Art Access Gallery Presents
Oil on Aluminum Plates by Paul Vincent Bernard
Paul Vincent Bernard is a Salt Lake printmaker and painter who creates minimalist landscapes - abstract shapes, paths, and margins inspired by the spare Utah geography. Dark monoliths and deep black forms are threaded with slender fissures, edged in loose fast scrawls, and often jut into only the merest slip of pale horizon.
Working in both media, Bernard’s sensibilities as a painter are informed by his printmaking training, while his prints frequently have a painterly feel. The inks are frequently painted onto enamel-coated printing plates or painted panel that are then scratched, rubbed, and scribed-upon in a way that leaves the finished piece with not just gravity, but also energy.
A Utah native, Bernard is inspired by the natural landscape, but his minimalist aesthetic draws him to the more subtle landscape. "My themes revolve aound post modern notions of space, place, geography, distance, and the passage of time; and while I work towards a minimal and formal statement, quite often my romantic, expressive, and even lyrical vision insists on being present in the finished work," he says.
Florentine Memoirs by E. Clark Marshall
During his year-and-a-half tenure as a graduate student of Renaissance Art History with Syracuse University in Florence, Italy, Marshall was surprised to find that some of the most breathtaking works of art he studied were not the paintings and sculptures he learned about as an undergraduate. Rather, it was the beautiful manuscripts that he researched in order to learn more about the Rennaissance artists.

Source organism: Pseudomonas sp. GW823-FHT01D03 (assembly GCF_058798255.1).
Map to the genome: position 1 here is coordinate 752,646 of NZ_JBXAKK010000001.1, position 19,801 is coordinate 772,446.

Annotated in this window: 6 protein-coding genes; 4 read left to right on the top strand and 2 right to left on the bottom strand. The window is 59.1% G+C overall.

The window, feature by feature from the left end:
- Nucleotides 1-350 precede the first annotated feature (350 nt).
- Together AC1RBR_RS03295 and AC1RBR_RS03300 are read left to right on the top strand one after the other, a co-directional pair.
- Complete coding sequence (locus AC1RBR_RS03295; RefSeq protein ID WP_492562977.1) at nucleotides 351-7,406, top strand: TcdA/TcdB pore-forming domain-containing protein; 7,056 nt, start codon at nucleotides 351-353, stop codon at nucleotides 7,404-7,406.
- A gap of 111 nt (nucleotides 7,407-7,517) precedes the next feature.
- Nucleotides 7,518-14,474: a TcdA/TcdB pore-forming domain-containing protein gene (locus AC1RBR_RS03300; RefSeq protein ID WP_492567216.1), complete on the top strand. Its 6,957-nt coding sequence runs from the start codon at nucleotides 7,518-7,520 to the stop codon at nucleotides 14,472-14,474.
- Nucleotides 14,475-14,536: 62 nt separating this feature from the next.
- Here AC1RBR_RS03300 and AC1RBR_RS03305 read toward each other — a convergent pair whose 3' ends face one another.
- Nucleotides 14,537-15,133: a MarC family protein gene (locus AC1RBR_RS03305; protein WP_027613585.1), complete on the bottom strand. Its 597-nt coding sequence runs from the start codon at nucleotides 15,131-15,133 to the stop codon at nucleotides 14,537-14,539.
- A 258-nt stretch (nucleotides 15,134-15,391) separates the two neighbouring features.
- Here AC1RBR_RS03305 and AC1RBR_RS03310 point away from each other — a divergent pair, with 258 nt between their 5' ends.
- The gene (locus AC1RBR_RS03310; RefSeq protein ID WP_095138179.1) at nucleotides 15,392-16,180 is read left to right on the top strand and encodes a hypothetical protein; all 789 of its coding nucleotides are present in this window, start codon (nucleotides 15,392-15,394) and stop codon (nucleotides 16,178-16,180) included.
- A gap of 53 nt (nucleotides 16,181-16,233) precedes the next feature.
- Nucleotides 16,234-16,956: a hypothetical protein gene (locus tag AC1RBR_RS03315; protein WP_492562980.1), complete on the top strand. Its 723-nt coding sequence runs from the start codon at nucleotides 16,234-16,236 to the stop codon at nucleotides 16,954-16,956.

"The stunning calligraphy on the vellum and paper pages of Florence's archives had a profound impact on my aesthetic. I found the calligraphies of the Florentine masters to be masterpieces in and of themselves," says Marshall.
Using an image transfer process he developed, Marshall began using these texts as a design element in his ceramic work. He begins with old copies or facsimiles of primarily Florentine documents and makes silkscreens out of the images, and brings them to life on each piece. Marshall says that he is more interested in "emphasizing the beauty and the aesthetic of the writings, rather than their content."
"My first priority has always been making beautiful works of art, while still working within the parameters of functionality," adds Marshall. He also points out that one of the most exciting parts of creating his work is the firing of the piece due to the many factors that can affect the finished work. "What results is not an original piece born solely of the artist, but a collaborative work created by the artist and the elements of nature that surround us every day."
Access II Gallery Presents
Mixed Media Collages by Marina Alexandrescu
A native of Bucharest, Romania, Marina Alesandrescu immigrated with her mother to Salt Lake City at the age of 16. It is at that moment that Alexandrescu first began what she refers to as her "long journey of displacement."
As an immigrant, Alexandrescu says she "quickly became aware of what she had lost: the comforting sense of belonging, of community and of connection." In her years living in different cities, travelling and searching for that place where she would once again feel "whole and connected," Alenxandrescu has finally realized that what she has been looking for all along may not be an actual place at all, but a mental space where seeming opposites converge in a harmonious collage. "Perhaps I have finally found this place in my work," she adds.
Alexandrescu's collages typically begin with a single image, which then develops through the layering of various elements into a narrative. "The process of combining many materials with different identities, textures and visual qualities is very exciting to me," she says. "In a way I view collage itself as a metaphor for the layered whole made up of experiences, memories, thoughts, dreams and emotions which is human life itself."